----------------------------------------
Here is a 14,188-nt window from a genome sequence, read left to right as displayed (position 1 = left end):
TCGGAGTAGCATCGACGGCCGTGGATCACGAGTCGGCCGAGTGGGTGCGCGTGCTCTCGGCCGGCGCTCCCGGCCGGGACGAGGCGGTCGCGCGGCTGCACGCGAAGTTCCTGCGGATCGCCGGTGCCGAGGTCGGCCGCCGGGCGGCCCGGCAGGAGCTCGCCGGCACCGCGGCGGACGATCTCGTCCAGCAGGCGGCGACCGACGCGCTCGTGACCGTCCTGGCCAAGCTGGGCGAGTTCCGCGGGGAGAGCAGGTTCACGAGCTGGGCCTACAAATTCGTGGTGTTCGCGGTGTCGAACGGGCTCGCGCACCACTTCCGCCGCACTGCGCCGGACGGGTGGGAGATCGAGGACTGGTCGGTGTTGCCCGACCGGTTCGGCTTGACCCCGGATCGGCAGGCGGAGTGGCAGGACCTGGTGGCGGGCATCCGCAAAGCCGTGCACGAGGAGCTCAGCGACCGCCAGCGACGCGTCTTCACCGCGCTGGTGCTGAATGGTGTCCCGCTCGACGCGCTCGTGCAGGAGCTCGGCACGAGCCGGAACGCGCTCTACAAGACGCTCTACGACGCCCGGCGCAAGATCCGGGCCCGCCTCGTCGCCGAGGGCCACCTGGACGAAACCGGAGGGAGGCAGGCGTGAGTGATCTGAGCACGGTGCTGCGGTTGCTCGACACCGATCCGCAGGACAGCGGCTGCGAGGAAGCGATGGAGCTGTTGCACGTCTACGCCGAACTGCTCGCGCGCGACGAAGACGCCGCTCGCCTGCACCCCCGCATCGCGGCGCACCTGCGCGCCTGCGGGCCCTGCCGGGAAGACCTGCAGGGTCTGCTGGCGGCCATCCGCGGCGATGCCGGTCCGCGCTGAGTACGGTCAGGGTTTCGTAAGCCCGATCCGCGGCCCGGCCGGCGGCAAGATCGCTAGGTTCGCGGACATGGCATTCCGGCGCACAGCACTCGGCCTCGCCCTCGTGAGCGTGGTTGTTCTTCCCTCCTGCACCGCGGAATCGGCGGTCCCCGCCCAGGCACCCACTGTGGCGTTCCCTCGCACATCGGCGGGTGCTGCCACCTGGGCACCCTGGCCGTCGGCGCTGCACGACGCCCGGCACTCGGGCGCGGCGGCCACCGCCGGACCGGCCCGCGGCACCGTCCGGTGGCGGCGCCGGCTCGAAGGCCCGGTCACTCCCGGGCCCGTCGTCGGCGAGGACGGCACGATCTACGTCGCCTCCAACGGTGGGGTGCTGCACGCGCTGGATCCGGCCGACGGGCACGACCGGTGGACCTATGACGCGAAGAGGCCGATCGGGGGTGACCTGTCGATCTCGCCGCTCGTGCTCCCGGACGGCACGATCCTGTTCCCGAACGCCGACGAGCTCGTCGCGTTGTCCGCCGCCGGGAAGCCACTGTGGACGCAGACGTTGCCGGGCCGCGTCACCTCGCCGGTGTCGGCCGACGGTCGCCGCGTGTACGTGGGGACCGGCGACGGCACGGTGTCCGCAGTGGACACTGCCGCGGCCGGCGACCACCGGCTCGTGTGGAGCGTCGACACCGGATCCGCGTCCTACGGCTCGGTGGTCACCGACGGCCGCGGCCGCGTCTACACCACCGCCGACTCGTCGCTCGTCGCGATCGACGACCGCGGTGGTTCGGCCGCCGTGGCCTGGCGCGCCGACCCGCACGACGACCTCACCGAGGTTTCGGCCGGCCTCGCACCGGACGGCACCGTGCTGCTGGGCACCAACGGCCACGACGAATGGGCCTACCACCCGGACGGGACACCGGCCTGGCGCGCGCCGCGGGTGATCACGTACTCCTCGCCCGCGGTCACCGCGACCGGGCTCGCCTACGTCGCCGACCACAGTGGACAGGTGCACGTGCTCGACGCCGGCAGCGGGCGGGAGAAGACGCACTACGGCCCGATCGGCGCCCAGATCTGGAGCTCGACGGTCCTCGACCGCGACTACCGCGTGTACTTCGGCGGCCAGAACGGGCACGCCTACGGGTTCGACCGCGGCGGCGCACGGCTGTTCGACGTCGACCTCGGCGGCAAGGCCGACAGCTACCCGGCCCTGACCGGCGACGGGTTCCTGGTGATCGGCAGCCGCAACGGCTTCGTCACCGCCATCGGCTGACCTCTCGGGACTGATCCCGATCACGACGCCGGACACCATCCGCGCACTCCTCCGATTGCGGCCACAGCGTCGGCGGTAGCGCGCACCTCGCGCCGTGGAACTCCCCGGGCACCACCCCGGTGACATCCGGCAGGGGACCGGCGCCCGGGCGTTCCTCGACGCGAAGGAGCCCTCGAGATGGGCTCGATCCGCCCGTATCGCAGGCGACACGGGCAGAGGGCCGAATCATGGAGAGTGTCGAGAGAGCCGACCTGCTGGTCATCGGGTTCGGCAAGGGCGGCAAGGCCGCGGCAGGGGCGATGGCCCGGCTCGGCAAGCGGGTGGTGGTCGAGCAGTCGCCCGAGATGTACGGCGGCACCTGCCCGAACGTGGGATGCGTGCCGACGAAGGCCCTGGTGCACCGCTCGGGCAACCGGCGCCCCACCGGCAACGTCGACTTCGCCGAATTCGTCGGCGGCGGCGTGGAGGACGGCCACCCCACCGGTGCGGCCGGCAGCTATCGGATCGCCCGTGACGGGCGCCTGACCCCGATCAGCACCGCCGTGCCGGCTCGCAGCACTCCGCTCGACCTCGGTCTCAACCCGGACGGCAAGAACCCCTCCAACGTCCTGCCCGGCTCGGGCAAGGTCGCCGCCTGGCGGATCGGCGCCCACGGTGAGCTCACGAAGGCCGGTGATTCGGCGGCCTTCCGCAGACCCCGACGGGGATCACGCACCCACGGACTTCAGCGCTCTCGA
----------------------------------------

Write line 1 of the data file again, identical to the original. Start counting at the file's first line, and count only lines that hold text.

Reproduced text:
Here is a 14,188-nt window from a genome sequence, read left to right as displayed (position 1 = left end):